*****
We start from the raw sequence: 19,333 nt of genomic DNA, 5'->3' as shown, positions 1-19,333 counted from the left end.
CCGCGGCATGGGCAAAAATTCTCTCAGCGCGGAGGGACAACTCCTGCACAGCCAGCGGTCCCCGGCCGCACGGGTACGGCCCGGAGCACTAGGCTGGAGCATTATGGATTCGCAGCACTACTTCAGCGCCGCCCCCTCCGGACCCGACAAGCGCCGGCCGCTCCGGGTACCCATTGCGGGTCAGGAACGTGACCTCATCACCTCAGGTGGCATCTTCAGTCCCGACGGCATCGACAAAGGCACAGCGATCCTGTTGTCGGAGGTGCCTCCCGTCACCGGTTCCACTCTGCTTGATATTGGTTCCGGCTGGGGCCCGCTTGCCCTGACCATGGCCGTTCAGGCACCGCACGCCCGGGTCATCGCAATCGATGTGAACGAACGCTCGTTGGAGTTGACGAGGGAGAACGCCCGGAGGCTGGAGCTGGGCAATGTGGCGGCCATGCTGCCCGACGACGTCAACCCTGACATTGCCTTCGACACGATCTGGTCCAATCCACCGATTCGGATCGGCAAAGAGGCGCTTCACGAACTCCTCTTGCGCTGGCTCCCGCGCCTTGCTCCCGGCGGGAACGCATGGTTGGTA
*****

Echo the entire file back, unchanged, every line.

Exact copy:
We start from the raw sequence: 19,333 nt of genomic DNA, 5'->3' as shown, positions 1-19,333 counted from the left end.
CCGCGGCATGGGCAAAAATTCTCTCAGCGCGGAGGGACAACTCCTGCACAGCCAGCGGTCCCCGGCCGCACGGGTACGGCCCGGAGCACTAGGCTGGAGCATTATGGATTCGCAGCACTACTTCAGCGCCGCCCCCTCCGGACCCGACAAGCGCCGGCCGCTCCGGGTACCCATTGCGGGTCAGGAACGTGACCTCATCACCTCAGGTGGCATCTTCAGTCCCGACGGCATCGACAAAGGCACAGCGATCCTGTTGTCGGAGGTGCCTCCCGTCACCGGTTCCACTCTGCTTGATATTGGTTCCGGCTGGGGCCCGCTTGCCCTGACCATGGCCGTTCAGGCACCGCACGCCCGGGTCATCGCAATCGATGTGAACGAACGCTCGTTGGAGTTGACGAGGGAGAACGCCCGGAGGCTGGAGCTGGGCAATGTGGCGGCCATGCTGCCCGACGACGTCAACCCTGACATTGCCTTCGACACGATCTGGTCCAATCCACCGATTCGGATCGGCAAAGAGGCGCTTCACGAACTCCTCTTGCGCTGGCTCCCGCGCCTTGCTCCCGGCGGGAACGCATGGTTGGTA